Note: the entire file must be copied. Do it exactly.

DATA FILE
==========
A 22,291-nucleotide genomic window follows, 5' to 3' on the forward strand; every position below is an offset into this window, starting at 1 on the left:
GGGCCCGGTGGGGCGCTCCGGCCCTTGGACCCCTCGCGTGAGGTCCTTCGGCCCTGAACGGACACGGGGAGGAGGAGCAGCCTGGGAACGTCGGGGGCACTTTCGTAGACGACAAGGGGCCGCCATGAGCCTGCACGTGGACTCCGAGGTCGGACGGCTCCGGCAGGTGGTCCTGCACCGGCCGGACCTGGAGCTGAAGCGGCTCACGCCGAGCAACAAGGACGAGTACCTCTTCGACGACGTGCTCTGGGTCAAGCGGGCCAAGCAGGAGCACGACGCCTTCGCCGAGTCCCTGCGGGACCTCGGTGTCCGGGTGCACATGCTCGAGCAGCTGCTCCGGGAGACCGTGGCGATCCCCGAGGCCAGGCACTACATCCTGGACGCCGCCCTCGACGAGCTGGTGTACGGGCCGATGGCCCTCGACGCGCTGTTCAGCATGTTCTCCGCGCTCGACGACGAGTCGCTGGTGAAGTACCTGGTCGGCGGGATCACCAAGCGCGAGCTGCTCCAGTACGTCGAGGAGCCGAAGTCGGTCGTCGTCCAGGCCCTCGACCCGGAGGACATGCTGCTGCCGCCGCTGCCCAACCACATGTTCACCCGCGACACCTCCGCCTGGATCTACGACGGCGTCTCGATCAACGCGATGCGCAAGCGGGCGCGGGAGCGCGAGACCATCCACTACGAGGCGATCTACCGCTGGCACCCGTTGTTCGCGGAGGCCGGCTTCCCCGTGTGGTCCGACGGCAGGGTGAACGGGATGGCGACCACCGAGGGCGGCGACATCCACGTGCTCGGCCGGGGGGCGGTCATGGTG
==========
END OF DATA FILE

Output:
A 22,291-nucleotide genomic window follows, 5' to 3' on the forward strand; every position below is an offset into this window, starting at 1 on the left:
GGGCCCGGTGGGGCGCTCCGGCCCTTGGACCCCTCGCGTGAGGTCCTTCGGCCCTGAACGGACACGGGGAGGAGGAGCAGCCTGGGAACGTCGGGGGCACTTTCGTAGACGACAAGGGGCCGCCATGAGCCTGCACGTGGACTCCGAGGTCGGACGGCTCCGGCAGGTGGTCCTGCACCGGCCGGACCTGGAGCTGAAGCGGCTCACGCCGAGCAACAAGGACGAGTACCTCTTCGACGACGTGCTCTGGGTCAAGCGGGCCAAGCAGGAGCACGACGCCTTCGCCGAGTCCCTGCGGGACCTCGGTGTCCGGGTGCACATGCTCGAGCAGCTGCTCCGGGAGACCGTGGCGATCCCCGAGGCCAGGCACTACATCCTGGACGCCGCCCTCGACGAGCTGGTGTACGGGCCGATGGCCCTCGACGCGCTGTTCAGCATGTTCTCCGCGCTCGACGACGAGTCGCTGGTGAAGTACCTGGTCGGCGGGATCACCAAGCGCGAGCTGCTCCAGTACGTCGAGGAGCCGAAGTCGGTCGTCGTCCAGGCCCTCGACCCGGAGGACATGCTGCTGCCGCCGCTGCCCAACCACATGTTCACCCGCGACACCTCCGCCTGGATCTACGACGGCGTCTCGATCAACGCGATGCGCAAGCGGGCGCGGGAGCGCGAGACCATCCACTACGAGGCGATCTACCGCTGGCACCCGTTGTTCGCGGAGGCCGGCTTCCCCGTGTGGTCCGACGGCAGGGTGAACGGGATGGCGACCACCGAGGGCGGCGACATCCACGTGCTCGGCCGGGGGGCGGTCATGGTG